Thanksgiving dinner and politics. Bad combination, right? Like driving on a bumpy road with a trunk full of blasting caps.
But an Atlanta woman has discovered that perhaps the best way to stage productive discussions between political opposites is at a meal, while breaking bread.
She calls them Civic Dinners. And right now Civic Dinners are helping Atlantans resolve big issues and chart a path forward at a time when public discourse has degenerated to a chorus of barking seals.
Civic Dinners could help us learn a lesson about conversation. They might even show us how to make Thanksgiving a time of peaceful exchange. Jenn Graham, 34, can tell you, from painful personal experience with her own family, that it’s not an easy lesson to learn.
In 2016, Graham, founder of Aha! Strategy, was working as a consultant for the Atlanta Regional Commission, trying to help find ways to increase feedback from millennials, when she hit on the idea of the “Common Ground” meal.
As that concept morphed into the Civic Dinner, the 2016 election reached its denouement. Enraged about the outcome, Graham posted a Facebook message that effectively exploded her family.
“It kind of took off,” she says of the post. “It made its way to all of my friends before I deleted it, but the damage had already been done. My uncle, his wife, my only living grandmother and my dad de-friended me on Facebook.”
Graham gradually mended fences with her family. Having a baby helped: They all had to come to see Little William. Also, Graham was contrite. “I ate my own words,” she said.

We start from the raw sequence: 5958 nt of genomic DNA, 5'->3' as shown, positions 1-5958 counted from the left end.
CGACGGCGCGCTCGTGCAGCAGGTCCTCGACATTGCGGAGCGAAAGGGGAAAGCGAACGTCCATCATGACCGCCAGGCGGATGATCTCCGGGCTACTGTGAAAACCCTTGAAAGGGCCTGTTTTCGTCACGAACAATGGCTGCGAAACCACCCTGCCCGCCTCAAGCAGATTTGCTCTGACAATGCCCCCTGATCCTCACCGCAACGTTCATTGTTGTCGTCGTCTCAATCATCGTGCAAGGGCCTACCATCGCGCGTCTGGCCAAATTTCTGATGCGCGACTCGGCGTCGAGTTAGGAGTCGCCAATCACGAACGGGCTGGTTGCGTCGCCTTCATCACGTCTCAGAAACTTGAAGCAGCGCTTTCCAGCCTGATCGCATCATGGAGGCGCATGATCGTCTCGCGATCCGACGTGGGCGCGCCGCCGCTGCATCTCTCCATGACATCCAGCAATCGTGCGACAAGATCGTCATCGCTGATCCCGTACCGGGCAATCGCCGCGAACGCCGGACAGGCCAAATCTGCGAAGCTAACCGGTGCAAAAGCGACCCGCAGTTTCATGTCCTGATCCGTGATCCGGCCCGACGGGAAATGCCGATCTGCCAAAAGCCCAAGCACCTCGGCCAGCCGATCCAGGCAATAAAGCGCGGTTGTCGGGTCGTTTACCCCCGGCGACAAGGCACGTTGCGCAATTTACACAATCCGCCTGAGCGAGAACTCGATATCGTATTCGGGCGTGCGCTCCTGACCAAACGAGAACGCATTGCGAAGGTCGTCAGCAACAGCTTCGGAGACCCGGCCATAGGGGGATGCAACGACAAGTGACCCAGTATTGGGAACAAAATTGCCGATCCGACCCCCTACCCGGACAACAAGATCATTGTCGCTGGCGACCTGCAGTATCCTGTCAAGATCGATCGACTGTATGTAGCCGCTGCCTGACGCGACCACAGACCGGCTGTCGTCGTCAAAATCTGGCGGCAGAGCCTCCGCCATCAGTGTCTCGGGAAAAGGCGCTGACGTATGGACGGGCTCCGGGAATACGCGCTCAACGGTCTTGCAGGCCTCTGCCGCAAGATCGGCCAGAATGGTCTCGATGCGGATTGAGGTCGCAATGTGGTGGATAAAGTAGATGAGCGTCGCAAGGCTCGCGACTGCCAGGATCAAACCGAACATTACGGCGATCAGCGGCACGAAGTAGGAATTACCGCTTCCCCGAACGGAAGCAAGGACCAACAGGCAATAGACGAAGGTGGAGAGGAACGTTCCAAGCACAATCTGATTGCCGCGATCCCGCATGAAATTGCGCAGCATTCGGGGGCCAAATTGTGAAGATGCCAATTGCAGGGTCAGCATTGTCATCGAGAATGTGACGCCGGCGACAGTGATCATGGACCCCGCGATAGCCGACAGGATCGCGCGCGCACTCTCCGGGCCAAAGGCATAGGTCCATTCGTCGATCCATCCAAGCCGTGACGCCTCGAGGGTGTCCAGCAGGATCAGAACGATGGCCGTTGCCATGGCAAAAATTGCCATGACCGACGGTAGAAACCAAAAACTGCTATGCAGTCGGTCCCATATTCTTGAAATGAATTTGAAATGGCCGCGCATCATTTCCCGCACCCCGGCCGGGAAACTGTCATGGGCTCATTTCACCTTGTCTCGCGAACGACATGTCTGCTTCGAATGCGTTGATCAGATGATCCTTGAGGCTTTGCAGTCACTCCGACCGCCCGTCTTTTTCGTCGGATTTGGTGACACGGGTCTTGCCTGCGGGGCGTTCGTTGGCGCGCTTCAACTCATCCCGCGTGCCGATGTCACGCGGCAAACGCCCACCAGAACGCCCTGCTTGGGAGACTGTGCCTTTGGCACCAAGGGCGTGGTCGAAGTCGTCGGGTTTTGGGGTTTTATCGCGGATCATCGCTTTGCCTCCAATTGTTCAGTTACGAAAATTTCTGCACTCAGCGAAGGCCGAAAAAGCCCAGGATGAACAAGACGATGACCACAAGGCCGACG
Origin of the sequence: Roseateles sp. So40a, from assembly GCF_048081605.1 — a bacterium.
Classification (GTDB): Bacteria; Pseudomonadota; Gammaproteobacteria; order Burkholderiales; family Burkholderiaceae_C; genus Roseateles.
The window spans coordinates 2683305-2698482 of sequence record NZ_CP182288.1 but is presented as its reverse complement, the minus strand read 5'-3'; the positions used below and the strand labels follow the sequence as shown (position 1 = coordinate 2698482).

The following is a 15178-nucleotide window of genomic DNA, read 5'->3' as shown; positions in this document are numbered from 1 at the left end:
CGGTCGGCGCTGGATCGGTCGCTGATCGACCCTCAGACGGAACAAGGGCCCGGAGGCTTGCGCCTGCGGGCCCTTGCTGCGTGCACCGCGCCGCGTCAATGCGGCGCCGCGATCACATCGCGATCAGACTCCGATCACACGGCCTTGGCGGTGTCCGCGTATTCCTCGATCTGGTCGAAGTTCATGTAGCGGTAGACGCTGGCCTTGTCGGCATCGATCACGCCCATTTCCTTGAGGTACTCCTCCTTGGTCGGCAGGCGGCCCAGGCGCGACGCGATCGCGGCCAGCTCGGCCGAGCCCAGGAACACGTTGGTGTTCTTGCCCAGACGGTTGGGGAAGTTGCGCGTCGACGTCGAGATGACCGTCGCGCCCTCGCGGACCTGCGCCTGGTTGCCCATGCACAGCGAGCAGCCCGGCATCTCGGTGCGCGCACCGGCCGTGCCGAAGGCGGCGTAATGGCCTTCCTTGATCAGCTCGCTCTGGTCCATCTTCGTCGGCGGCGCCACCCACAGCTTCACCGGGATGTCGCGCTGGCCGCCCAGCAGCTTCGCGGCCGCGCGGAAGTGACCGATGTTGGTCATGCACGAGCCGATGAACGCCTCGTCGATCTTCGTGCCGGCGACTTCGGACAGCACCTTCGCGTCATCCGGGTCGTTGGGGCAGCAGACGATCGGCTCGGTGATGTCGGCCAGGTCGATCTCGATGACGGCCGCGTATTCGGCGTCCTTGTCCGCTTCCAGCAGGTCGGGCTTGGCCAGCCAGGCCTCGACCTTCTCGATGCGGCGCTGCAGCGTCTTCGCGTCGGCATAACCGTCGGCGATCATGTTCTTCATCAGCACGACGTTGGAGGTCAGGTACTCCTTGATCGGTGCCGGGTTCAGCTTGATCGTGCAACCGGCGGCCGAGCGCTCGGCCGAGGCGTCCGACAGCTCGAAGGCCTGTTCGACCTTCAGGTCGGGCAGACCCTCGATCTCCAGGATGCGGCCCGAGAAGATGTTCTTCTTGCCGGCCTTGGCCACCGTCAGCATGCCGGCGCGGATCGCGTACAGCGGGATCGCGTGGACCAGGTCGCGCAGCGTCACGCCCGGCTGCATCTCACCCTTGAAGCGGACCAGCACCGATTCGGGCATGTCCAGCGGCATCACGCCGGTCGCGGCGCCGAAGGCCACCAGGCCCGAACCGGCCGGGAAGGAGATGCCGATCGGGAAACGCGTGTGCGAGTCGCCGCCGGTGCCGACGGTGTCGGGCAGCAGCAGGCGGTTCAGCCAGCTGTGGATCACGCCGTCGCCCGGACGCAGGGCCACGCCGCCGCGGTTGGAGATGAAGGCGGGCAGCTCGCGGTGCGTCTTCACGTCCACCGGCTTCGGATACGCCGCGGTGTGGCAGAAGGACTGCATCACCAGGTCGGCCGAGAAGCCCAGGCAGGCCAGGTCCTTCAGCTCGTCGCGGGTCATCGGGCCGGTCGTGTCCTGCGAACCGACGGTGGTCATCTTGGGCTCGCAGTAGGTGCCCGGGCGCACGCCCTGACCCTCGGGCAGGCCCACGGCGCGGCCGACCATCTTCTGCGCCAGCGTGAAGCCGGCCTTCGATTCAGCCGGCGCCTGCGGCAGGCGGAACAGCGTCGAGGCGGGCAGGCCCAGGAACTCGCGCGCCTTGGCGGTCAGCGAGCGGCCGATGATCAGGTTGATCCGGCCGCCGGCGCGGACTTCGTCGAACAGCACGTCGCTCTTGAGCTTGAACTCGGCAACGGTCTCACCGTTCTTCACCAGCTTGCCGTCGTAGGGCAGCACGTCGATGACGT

She invited that uncle, Richard Lysinger, whom she hadn’t spoken to in a year, to a planning meal, to help formulate ground rules for these intentional dinner parties.
Lysinger, 56, a marketing consultant living in Smyrna, said he was off-put by Graham’s personal tone in her post-election Facebook commentary, but he praised the concept of the Civic Dinner, saying the design effectively restricts ad hominem attacks.
“I’m a very opinionated person. I can have very strong opinions about politics,” he said, “but I don’t make it personal.”
The ground rules keep the conversation on topic: One person talks at a time, comments are made about one’s own experience, and participants are asked to address a small handful of open-ended questions.
An example: “What’s one worthy goal you think the majority of Americans could get behind?”
The Atlanta Regional Commission has staged 163 Civic Dinners since November 2017, engaging more than 1,000 people in dialogue. Rather than focus on national politics, the ARC investigates issues of transportation, affordable housing, livability and prosperity.
Hosts and guests sign up through the CivicDinners.com website and follow the template created by Graham.
The feedback this has provided the ARC, through surveys of participants and notes from the host, has been enormously valuable, said Elizabeth Sanford, ARC’s manager of corporate and community engagement. Guests report that the experience is valuable to them as well.
“When would you think of giving public comment to a government agency and having it be fun?” said Sanford. “Not only fun, but also meaningful?”
Political conversation has become dysfunctional on the national level, said ARC’s communications manager Paul Donsky. “That’s pushed some of the key issues down to the regional and local levels,” he added, “so it’s critically important as a region for people of varying backgrounds to talk about what they want for the region’s future.”